In this clever twist on the traditional sports biography, Chin focuses on the 7'5'' Yao Ming, the Chinese-born basketball star whose skills during his first year playing with the NBA's Houston Rockets were nothing short of remarkable. Chin (author of the graphic novel Nine of One) deftly weaves Yao's biography and the events of his first season as Houston's number-one draft pick with an explanation of Lao Tzu's Tao Te Ching-along with numerous quotes from this venerable Chinese philosophical classic-as a way of explaining the phenomenon of a player who is "redefining how Asians could view themselves, as well as the image of the athlete in modern society." Chin is a skilled writer with an obvious love of basketball who provides compelling insights into Yao's skills, such as how his role as the linchpin for both the Rockets' offense and defense makes him, in a Taoist sense, the "anti-center": "Embodying the qualities of water, he is fluid as much as fixed." But Chin sometimes overreaches, such as in his view that "[b]y understanding the basic Taoist relationship between difficult and easy, Yao was able to draw upon Lao's timeless wisdom for comfort in the here and now." A player like Yao who signs a $200,000 endorsement deal with Nike can be seen as far more Western than Eastern, a point which Chin himself makes in other good observations about Houston's expanding Asian-American community and the remarkable media savvy that Yao has shown when dealing with NBA superstars like Shaquille O'Neal and Charles Barkley.
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"Oliver Chin uses the modern phenomenon of Yao Ming to illustrate the ancient wisdom of Taoism and Sun Tzu's THE ART OF WAR. By deftly bridging the cultures of East and West, by drawing inspiration from sports heroes, warriors and philosophers over thousands of years of history, THE TAO OF YAO transcends both time and space, highlighting universal principles of leadership essential to victory." -- Iris Chang, the New York Times bestselling author of the Rape of Nanking and The Chinese in America: A Narrative History.
"Basketball has known great, versatile centers but Yao, selfless and fundamentally sound, has the potential to write a whole new chapter. Chin's enlightening spin on the man who's at the forefront of the cultural changes happening in the NBA and the world is a slam dunk." - Bruce Jenkins, sports columnist for the San Francisco Chronicle
"Chin lends a unique perspective to the story of the NBA's most intriguing player. Yao Ming has turned the world of sports on its head in more ways than one." - Neil Hayes, sports columnist for the Contra Costa Times
"Yao Ming has the attitude - and altitude - to become an NBA great. Chin captures the personality of this special giant. "The Tao of Yao"...wow!" - Dave Newhouse, sports columnist for the Oakland Tribune
"Throw in his enormous size, and he's the most compelling NBA player since MJ in his prime, ‘Ripley's Believe It or Not’ crossed with Pete Newell's Big-Man Moves instructional video. When he's running the court, you can't take your eyes off Yao. I don't even feel that way about Shaq." —ESPN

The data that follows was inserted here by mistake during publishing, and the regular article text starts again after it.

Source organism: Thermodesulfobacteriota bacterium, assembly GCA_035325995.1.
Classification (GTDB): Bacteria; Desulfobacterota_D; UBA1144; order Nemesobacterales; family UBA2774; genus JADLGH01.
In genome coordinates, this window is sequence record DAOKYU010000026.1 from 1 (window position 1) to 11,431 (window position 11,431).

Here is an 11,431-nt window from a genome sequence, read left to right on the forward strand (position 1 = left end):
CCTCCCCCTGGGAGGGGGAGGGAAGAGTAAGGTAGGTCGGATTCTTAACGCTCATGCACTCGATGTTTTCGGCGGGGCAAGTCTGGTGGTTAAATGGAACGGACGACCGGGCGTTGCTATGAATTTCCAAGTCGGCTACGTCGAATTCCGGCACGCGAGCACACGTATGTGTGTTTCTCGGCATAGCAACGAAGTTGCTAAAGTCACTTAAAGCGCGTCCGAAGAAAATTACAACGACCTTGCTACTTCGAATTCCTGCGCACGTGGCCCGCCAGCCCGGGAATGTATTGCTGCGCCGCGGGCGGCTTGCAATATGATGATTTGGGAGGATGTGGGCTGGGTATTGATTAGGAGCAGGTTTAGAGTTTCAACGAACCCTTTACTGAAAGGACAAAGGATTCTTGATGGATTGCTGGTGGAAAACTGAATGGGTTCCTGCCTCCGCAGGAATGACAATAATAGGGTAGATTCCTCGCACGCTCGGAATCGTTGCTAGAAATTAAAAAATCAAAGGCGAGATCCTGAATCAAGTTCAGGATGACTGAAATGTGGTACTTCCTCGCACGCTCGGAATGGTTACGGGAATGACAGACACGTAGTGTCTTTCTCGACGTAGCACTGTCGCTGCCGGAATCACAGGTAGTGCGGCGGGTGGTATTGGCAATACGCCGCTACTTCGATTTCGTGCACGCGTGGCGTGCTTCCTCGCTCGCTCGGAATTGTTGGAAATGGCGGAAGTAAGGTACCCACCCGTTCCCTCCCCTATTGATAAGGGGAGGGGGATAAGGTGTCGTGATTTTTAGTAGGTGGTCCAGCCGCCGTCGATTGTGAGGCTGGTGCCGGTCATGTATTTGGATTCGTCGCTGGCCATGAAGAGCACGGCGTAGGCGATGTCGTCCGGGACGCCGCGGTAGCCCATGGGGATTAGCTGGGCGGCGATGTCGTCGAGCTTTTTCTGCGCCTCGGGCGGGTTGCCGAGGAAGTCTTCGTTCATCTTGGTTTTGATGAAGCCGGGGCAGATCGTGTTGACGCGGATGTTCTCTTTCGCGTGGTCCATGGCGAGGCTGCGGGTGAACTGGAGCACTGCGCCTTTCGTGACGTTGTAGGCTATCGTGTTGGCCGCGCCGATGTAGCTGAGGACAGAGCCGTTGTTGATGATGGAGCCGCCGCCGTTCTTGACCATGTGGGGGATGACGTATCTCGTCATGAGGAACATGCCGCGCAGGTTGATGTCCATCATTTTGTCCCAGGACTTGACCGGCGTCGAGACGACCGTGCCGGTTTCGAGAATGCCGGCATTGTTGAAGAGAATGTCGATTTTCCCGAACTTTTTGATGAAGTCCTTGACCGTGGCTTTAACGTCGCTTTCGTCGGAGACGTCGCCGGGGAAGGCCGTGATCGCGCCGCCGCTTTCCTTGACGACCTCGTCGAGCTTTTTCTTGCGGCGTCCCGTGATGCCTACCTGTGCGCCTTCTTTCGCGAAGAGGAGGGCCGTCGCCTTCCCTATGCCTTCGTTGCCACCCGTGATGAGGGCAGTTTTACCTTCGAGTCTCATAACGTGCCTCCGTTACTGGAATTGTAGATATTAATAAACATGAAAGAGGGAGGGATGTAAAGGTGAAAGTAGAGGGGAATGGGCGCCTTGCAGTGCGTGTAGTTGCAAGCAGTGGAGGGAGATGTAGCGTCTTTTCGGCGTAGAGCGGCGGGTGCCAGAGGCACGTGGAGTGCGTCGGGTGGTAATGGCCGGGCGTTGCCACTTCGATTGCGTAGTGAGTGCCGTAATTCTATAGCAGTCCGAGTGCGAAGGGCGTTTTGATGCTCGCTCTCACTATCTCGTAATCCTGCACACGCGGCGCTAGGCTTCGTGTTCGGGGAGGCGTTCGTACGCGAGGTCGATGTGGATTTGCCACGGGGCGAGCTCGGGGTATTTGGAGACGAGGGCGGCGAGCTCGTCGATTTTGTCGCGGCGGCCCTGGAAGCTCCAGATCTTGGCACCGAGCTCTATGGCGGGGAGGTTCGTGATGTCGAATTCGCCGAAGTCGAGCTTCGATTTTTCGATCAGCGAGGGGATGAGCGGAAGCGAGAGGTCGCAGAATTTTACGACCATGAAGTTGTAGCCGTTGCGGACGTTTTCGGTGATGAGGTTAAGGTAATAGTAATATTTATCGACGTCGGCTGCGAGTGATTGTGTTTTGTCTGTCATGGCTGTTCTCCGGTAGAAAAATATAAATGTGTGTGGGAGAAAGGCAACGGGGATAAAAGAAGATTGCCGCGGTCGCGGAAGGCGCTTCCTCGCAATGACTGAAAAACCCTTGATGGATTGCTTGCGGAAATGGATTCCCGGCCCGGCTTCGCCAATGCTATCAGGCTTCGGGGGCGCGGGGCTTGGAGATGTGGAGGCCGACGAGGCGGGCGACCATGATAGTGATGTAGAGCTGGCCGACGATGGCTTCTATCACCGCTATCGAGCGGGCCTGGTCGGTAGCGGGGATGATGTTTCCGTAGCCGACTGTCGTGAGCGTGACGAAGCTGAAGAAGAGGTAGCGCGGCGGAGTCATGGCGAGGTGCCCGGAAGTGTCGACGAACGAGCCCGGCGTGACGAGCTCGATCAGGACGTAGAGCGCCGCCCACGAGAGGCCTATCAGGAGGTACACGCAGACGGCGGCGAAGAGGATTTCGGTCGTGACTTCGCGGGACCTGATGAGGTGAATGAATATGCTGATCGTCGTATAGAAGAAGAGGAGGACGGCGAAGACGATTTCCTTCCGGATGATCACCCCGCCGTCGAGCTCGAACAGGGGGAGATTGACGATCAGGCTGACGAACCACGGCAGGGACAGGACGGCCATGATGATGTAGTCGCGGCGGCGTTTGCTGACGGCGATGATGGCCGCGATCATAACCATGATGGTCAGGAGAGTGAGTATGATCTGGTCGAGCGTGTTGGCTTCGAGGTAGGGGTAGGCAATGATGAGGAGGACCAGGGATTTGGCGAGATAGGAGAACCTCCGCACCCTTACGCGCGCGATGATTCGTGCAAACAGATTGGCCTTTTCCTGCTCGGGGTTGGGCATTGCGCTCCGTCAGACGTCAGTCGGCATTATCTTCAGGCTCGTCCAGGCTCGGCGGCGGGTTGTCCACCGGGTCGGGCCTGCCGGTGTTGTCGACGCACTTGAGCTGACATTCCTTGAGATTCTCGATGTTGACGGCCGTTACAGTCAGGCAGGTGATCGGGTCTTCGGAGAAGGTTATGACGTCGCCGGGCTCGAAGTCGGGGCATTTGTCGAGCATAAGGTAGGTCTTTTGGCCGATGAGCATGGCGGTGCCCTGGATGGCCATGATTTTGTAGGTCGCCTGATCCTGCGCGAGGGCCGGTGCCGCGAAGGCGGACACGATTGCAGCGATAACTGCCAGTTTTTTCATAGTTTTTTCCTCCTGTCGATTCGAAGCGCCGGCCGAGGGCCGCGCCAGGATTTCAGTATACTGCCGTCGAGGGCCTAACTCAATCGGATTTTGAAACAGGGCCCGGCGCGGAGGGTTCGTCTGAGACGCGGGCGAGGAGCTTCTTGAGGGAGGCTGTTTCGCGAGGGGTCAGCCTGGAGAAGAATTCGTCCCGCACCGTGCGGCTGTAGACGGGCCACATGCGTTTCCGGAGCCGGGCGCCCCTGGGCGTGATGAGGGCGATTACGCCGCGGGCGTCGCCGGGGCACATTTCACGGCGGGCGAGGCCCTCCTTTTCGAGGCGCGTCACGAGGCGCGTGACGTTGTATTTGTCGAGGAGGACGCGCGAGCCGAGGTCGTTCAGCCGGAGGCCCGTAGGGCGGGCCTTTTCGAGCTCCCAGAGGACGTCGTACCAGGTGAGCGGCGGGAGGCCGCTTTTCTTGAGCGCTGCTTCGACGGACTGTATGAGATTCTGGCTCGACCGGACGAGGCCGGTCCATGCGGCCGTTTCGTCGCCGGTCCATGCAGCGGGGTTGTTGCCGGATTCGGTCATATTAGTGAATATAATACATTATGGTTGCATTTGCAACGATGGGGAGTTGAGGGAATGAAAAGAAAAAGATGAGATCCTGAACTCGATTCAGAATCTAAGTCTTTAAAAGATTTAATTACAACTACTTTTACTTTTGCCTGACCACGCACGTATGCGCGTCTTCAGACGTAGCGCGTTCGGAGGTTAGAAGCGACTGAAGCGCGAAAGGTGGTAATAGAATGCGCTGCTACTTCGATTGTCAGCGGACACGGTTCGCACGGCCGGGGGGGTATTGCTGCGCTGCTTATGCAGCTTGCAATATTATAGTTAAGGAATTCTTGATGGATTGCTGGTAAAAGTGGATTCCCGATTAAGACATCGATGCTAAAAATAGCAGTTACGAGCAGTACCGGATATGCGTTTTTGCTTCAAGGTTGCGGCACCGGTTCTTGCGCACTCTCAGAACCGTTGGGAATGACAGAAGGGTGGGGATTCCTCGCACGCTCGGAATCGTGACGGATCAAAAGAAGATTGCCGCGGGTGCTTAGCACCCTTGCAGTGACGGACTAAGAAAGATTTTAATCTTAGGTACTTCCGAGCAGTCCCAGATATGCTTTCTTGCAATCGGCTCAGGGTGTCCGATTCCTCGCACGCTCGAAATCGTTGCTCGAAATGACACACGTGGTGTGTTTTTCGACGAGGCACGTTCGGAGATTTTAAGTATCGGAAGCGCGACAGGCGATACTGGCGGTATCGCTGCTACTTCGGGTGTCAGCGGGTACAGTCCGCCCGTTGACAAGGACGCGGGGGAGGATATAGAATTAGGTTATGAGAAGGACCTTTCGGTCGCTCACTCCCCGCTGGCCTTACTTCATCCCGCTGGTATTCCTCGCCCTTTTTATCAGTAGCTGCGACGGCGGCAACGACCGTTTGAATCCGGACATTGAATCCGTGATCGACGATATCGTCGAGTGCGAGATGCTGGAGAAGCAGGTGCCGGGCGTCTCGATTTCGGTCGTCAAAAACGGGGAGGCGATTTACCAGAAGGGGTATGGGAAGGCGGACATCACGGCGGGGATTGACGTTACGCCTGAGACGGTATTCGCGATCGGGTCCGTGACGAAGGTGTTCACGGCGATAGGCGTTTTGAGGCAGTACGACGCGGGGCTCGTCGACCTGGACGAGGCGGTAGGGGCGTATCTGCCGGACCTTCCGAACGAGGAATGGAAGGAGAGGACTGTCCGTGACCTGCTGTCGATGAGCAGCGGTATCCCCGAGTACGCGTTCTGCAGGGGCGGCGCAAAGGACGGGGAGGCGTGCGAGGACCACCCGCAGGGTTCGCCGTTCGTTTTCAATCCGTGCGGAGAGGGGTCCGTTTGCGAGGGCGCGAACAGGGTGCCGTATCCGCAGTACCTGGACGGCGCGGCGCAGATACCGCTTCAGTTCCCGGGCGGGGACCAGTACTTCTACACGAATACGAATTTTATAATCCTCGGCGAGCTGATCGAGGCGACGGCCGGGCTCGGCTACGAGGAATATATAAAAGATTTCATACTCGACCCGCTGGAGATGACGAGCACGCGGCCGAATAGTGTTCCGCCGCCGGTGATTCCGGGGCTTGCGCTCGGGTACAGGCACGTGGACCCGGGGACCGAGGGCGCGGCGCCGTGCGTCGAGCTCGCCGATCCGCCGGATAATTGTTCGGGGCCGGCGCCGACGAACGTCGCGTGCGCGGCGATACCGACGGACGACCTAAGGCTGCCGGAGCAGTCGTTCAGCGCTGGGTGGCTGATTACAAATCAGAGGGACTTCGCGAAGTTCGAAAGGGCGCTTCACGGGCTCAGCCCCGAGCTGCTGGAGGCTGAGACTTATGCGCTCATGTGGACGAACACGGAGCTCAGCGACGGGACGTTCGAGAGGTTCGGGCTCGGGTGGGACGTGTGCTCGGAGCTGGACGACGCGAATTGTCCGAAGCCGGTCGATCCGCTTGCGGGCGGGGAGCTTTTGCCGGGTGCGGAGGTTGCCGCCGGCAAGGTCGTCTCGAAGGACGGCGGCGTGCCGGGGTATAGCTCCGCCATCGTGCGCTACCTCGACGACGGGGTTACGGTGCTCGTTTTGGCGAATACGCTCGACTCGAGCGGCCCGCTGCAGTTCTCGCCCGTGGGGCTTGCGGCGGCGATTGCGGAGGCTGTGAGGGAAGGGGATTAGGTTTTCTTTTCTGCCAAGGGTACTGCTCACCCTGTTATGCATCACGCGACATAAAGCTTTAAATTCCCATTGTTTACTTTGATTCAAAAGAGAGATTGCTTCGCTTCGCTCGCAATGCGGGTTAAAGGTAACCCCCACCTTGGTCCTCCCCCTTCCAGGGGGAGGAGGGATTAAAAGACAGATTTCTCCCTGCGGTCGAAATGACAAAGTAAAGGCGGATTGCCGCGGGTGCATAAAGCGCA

"Just as he has changed the opinion of many who doubted him early, Yao has also altered the NBA's marketing approach in a fundamental way...He has become hugely popular here for his pleasant nature, unselfishness, work habits and humility." —The New York Times
"Millions of Chinese, young and old, basketball buffs and novices, are dodging work, skipping class and losing sleep to catch a glimpse of the towering, young Shanghai native who dunked his way out of this country's fledgling basketball league and onto the shimmering stage of the NBA as [the 2002] No. 1 draft pick." —Washington Post
"Being the first overall pick in the NBA draft doesn't necessarily guarantee individual stardom or even immediate team success. But [the 2002] top pick, Houston's Yao Ming, is having the kind of impact in his first season that could earmark the Rockets as a team of the future." —USA Today
"When it comes to predictions, most basketball anoraks will stop at nothing...Yao Ming, late of the Shanghai Sharks, has become a presence, and could become the most dominant player in history." —Sunday Herald, UK
"Yao is the next step up the evolutionary ladder of big men in a game in which our perception of what is possible is always being tested, in which they long ago stopped pushing the envelope and broke right through it." —Houston Chronicle
"Perhaps the most remarkable thing about China's tallest ambassador is that he is possibly even more popular in the U.S. than he is at home...Yao's appeal transcends simple sports." —Time magazine, Asia editionAbout the Author:
Oliver Chin has been a lifelong basketball fan, weekend warrior, and an aficionado of regional sports rivalries as he has lived in Los Angeles, Boston, New York, and San Francisco. Currently he resides with his wife Amy and son Lucas in San Francisco, CA.
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Book Description Frog Books. PAPERBACK. Book Condition: New. 1583940901 . Bookseller Inventory # Z1583940901ZN
Book Description Frog Books, 2003. Paperback. Book Condition: New. Bookseller Inventory # DADAX1583940901
Book Description Frog Books, 2003. Paperback. Book Condition: New. Never used!. Bookseller Inventory # P111583940901